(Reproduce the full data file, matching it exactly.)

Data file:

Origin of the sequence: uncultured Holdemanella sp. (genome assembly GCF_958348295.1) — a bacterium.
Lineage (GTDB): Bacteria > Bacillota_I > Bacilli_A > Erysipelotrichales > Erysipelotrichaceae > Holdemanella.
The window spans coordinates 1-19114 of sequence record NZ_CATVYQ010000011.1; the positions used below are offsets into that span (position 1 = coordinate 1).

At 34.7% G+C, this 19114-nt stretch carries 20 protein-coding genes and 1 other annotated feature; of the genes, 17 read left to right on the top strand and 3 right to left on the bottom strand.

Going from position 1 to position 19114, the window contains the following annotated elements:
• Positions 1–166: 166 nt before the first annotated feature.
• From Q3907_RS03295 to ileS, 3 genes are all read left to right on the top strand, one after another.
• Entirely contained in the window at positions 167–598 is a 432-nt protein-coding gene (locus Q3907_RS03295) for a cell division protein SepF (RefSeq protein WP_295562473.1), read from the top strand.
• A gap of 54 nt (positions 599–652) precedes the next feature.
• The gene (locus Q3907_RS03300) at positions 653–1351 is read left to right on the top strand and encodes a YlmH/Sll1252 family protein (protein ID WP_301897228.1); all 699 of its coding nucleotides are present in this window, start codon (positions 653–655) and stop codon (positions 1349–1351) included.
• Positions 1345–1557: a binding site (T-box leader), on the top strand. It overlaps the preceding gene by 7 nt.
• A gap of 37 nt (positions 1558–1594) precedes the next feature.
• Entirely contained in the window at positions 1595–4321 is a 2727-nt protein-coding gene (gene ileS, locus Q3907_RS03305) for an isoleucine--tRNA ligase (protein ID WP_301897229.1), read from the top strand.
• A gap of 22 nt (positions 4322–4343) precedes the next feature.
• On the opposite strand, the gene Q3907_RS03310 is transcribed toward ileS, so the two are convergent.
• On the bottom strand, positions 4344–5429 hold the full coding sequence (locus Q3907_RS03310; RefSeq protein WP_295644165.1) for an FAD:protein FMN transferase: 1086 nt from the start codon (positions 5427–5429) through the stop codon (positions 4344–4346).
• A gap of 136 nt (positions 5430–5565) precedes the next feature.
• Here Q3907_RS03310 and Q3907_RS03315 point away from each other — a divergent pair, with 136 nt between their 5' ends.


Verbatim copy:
Origin of the sequence: uncultured Holdemanella sp. (genome assembly GCF_958348295.1) — a bacterium.
Lineage (GTDB): Bacteria > Bacillota_I > Bacilli_A > Erysipelotrichales > Erysipelotrichaceae > Holdemanella.
The window spans coordinates 1-19114 of sequence record NZ_CATVYQ010000011.1; the positions used below are offsets into that span (position 1 = coordinate 1).

At 34.7% G+C, this 19114-nt stretch carries 20 protein-coding genes and 1 other annotated feature; of the genes, 17 read left to right on the top strand and 3 right to left on the bottom strand.

Going from position 1 to position 19114, the window contains the following annotated elements:
• Positions 1–166: 166 nt before the first annotated feature.
• From Q3907_RS03295 to ileS, 3 genes are all read left to right on the top strand, one after another.
• Entirely contained in the window at positions 167–598 is a 432-nt protein-coding gene (locus Q3907_RS03295) for a cell division protein SepF (RefSeq protein WP_295562473.1), read from the top strand.
• A gap of 54 nt (positions 599–652) precedes the next feature.
• The gene (locus Q3907_RS03300) at positions 653–1351 is read left to right on the top strand and encodes a YlmH/Sll1252 family protein (protein ID WP_301897228.1); all 699 of its coding nucleotides are present in this window, start codon (positions 653–655) and stop codon (positions 1349–1351) included.
• Positions 1345–1557: a binding site (T-box leader), on the top strand. It overlaps the preceding gene by 7 nt.
• A gap of 37 nt (positions 1558–1594) precedes the next feature.
• Entirely contained in the window at positions 1595–4321 is a 2727-nt protein-coding gene (gene ileS, locus Q3907_RS03305) for an isoleucine--tRNA ligase (protein ID WP_301897229.1), read from the top strand.
• A gap of 22 nt (positions 4322–4343) precedes the next feature.
• On the opposite strand, the gene Q3907_RS03310 is transcribed toward ileS, so the two are convergent.
• On the bottom strand, positions 4344–5429 hold the full coding sequence (locus Q3907_RS03310; RefSeq protein WP_295644165.1) for an FAD:protein FMN transferase: 1086 nt from the start codon (positions 5427–5429) through the stop codon (positions 4344–4346).
• A gap of 136 nt (positions 5430–5565) precedes the next feature.
• Here Q3907_RS03310 and Q3907_RS03315 point away from each other — a divergent pair, with 136 nt between their 5' ends.